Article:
Micro-nutrients and supplements

Vitamins and minerals

As if normal industries don’t make life complicated, fitness and health industry loves to put products that they think we need for optimal health on our shelves that have little or no value. When you go to the supplement aisle there are so many different supplements where they all promise different results and too be honest, I don’t know what they are for sometimes. So let’s looks at supplements and micro nutrients for athletes.


These little miracle workers are only required in small amounts, as the name would suggest in micro quantities. You might only need a small amount but they are essential for optimal health and you can suffer severe consequences if needs are not met. They are required to produce Enzymes, Hormones and other essential substances.


We all want to grab our nearest multivitamin but these are organic compounds found in food. These should be ideally be attained from a healthy diet and various sources of food. There are 13 vitamins that are essential for health and wellbeing.  Most of these vitamins have a corresponding deficientcy and disease linked to them.

Fat Soluble

Vitamins A, D, E and K fall under the fat soluble category. These are stored in the body tissues for a long period of time, but too much of these can lead to toxicity.

Water Soluble

These dissolve in water and are your B complex group Vitamins and Vitamin C. These are not stored in the body and needs a constant supply.

Minerals and the athletic Diet

Certain athletes are prone to more deficiencies depending on their discipline. The same as Votamins its better to obtain these through a balanced diet. Supplementation in excess of requirements have no advantage and it will money flushed down the toilet as your body will only absorb what it needs and excrete the rest. I have an iron deficiency and take supplementation under doctor’s supervision as too much iron can also cause toxicity.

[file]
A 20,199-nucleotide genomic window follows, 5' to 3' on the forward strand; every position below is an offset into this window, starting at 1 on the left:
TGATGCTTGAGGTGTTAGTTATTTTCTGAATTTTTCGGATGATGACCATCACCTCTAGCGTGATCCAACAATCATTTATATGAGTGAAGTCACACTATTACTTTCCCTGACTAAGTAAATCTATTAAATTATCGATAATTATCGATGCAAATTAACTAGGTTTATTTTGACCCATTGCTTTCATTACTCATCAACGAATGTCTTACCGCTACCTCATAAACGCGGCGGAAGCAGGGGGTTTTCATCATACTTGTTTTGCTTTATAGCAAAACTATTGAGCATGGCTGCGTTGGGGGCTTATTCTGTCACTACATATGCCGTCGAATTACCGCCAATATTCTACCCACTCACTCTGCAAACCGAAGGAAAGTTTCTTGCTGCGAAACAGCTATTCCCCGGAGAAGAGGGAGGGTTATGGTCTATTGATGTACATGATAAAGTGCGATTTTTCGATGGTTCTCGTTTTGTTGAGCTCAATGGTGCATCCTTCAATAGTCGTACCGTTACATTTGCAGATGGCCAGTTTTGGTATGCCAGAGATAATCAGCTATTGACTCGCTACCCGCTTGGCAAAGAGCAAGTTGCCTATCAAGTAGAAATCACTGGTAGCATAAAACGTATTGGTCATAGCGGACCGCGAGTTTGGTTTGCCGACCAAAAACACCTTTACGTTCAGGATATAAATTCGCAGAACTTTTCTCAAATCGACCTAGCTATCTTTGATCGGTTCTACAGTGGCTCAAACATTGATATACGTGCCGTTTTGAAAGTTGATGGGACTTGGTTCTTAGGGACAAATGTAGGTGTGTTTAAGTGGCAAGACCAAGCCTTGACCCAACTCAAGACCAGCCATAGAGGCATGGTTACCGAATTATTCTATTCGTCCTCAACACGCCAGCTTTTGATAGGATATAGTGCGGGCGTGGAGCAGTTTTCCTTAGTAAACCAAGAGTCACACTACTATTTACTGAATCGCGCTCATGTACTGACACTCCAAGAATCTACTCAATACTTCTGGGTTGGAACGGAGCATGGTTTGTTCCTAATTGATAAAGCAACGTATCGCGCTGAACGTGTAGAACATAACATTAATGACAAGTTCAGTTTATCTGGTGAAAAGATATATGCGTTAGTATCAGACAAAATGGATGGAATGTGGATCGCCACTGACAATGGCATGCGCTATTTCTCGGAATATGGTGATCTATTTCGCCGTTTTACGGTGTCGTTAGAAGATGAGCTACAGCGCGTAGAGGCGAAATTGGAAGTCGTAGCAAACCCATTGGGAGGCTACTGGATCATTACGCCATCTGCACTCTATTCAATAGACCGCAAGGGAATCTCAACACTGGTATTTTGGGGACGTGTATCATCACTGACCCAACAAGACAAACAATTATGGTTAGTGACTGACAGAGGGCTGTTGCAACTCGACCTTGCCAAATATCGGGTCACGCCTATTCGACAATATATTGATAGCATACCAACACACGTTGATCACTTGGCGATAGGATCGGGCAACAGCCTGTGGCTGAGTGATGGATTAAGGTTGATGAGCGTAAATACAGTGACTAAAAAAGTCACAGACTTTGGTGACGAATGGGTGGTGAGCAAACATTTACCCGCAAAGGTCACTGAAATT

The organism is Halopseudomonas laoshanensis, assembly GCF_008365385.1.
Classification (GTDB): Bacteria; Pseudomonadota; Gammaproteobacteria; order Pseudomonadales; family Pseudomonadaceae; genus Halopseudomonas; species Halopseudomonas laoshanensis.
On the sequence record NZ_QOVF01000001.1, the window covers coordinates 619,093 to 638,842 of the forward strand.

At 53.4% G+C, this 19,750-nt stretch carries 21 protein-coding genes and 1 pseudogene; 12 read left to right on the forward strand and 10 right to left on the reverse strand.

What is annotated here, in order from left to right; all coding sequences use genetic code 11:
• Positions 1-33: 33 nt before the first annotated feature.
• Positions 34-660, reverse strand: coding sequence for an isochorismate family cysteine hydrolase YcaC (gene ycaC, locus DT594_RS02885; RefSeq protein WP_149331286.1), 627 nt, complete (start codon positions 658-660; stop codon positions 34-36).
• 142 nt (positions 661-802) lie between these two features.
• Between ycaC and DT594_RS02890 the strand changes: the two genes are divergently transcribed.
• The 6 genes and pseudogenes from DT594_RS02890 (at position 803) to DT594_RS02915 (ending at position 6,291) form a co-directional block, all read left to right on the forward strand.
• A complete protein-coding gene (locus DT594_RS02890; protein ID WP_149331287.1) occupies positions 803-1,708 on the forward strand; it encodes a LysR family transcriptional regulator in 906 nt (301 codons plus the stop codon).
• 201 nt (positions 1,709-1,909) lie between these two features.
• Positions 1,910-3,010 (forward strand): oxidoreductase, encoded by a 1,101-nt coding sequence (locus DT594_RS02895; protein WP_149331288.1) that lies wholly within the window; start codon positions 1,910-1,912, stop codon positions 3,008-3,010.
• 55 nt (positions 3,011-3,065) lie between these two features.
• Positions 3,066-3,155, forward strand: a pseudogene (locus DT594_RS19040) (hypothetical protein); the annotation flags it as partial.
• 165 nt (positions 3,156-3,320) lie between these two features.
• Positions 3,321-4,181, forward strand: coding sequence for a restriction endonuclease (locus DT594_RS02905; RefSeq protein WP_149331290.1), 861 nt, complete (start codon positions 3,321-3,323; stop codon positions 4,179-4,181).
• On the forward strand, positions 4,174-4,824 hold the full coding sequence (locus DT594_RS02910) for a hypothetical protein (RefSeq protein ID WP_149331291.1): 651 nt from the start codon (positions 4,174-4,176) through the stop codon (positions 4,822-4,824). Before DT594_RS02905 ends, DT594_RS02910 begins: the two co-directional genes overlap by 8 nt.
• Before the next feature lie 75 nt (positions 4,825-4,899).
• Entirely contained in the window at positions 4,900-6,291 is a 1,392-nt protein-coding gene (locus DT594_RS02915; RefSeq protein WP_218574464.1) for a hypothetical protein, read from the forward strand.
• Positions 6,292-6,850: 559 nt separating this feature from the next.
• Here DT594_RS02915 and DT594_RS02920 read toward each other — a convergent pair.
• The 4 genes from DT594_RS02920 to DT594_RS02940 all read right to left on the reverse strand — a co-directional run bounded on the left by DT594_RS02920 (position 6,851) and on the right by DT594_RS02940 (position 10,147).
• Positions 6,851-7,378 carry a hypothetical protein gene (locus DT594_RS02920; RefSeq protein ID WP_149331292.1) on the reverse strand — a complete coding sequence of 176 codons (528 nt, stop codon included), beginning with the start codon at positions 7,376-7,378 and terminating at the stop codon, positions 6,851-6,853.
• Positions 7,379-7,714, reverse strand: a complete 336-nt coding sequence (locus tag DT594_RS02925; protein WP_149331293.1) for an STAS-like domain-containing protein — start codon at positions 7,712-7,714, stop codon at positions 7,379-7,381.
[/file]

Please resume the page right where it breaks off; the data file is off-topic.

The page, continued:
This one is a very popular supplement but what is it actually and what does it do. Dietary sources can be found in and meat in fish. There is a lot of benefits one of them is it helps fuel the body during intense activities.

Supplementation boosts levels in skeletal muscle which can improve performance, increase lean body mass and reduce fatigue. There is no evidence of detrimental side effects but can cause weight gain from intramuscular water retention, this may a concern for weight class athletes.  

Athletes that would benefit taking creatine are sprinters, weight lifters and athletes that participate in team sports.

Best type of creatine to take is creatine monohydrate. For maintenance 1X5g dose for 12 weeks followed by a 4 week break. Best taken Post work out.

Fish Oil

Omega 3 fatty acids also known as Eiconsapentaenoic acid (EPA) and Docosahexaenoic (DHA). These complicated named acids help reduce muscle soreness, improve oxygen and nutrient delivery, reduce inflammation and increase muscle synthesis. Recommended dosis 1.3 – 2.7g of Omega 3 fatty acids per day.


Next to Creatine, Protein supplements are next most popular one. This comes in 2 formats either in a powder or liquid but powder seems to be the more popular way to consume. There is no side effects reported to date but can cause a harmless temporary pink coloration of urine/ stool. It has a high nitrate content that can be found in other vegetables.

There are 4 main types of protein

  • Whey: Amino Acid profile suited for body building, abundant in leucine and is rapidly digested.
  • Casein:  Digested slower, good general protein and helps with muscle recovery
  • Soy
  • Egg

There are so many supplements but here are just some of the main ones. Which supplements do you take and why? I am a firm believer that all of these can be found in a healthy diet, and supplementation should be supervised by a medical professional if necessary. Do you agree with this point of view?

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All images and information on a course did with Shaw Academy.

Categories: HealthTags: , , ,

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